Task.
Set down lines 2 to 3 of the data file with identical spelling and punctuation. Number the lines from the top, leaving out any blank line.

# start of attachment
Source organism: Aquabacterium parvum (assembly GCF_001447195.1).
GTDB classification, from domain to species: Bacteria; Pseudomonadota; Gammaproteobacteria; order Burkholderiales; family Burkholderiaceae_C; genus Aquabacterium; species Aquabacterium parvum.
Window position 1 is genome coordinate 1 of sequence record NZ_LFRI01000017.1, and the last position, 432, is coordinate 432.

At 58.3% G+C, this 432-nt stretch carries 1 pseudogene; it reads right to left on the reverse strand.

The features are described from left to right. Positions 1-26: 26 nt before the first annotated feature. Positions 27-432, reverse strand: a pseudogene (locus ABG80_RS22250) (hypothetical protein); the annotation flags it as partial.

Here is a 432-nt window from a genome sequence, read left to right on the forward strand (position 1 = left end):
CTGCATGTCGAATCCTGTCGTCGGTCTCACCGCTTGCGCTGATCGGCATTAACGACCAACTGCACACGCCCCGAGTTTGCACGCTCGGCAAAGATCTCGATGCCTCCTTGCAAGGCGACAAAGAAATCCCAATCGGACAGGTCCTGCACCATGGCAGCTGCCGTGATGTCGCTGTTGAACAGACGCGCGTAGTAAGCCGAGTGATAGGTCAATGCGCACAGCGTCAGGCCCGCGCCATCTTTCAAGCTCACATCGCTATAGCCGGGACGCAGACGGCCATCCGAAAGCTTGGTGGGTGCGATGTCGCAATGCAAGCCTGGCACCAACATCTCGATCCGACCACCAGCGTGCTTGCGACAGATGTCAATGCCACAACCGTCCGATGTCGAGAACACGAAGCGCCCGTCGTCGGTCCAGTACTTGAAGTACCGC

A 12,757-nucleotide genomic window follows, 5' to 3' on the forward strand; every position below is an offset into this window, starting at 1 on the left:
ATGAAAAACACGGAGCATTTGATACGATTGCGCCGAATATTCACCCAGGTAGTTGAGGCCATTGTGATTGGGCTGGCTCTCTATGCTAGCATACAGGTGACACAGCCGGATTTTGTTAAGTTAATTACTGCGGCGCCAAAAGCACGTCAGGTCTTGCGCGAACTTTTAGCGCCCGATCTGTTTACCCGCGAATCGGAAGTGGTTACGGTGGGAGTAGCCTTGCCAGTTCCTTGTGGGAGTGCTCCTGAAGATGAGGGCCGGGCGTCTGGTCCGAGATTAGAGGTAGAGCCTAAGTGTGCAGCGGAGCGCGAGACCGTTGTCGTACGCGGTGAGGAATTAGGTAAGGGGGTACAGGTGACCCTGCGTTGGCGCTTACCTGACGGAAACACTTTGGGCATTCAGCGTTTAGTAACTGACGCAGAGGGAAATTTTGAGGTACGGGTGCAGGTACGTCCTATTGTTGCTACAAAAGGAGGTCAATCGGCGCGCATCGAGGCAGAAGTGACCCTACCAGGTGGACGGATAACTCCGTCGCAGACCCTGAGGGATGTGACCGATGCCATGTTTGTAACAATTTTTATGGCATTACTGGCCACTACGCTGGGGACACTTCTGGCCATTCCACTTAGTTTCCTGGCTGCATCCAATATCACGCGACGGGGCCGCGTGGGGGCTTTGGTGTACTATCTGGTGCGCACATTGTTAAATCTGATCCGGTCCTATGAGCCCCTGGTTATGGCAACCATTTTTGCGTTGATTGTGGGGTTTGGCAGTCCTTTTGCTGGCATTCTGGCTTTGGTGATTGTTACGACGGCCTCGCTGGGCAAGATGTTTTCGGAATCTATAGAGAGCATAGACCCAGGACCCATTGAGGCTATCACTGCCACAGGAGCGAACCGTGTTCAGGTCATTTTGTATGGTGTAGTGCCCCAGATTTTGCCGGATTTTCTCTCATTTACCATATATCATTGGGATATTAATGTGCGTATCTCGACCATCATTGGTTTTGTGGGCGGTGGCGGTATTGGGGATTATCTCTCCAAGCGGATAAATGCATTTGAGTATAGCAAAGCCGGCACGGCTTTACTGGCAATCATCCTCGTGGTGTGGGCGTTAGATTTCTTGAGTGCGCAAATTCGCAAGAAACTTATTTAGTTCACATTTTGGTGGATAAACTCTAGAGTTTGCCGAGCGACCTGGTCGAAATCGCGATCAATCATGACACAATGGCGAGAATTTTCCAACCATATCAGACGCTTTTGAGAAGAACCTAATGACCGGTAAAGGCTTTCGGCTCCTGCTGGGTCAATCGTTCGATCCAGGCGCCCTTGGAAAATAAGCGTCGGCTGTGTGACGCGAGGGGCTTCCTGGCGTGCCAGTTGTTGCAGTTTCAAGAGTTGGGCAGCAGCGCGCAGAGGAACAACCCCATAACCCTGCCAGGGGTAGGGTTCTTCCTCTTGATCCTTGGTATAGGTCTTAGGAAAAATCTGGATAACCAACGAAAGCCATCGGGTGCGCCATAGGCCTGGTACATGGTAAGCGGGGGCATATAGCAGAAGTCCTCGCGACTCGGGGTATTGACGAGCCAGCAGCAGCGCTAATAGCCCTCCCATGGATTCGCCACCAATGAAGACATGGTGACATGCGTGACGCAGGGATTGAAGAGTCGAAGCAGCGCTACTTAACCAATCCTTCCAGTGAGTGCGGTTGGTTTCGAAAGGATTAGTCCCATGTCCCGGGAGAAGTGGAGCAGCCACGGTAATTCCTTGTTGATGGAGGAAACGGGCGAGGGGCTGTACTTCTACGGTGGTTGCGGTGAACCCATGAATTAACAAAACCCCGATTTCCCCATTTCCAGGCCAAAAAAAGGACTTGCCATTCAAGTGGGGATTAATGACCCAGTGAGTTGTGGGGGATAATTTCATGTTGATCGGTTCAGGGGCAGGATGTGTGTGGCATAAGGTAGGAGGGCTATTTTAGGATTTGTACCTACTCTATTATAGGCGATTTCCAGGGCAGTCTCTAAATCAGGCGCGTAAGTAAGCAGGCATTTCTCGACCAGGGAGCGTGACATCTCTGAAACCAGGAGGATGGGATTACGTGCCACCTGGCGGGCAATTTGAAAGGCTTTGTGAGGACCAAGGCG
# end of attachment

GTDB classification, from domain to species: Bacteria; Pseudomonadota; Gammaproteobacteria; order Burkholderiales; family Burkholderiaceae_C; genus Aquabacterium; species Aquabacterium parvum.
Window position 1 is genome coordinate 1 of sequence record NZ_LFRI01000017.1, and the last position, 432, is coordinate 432.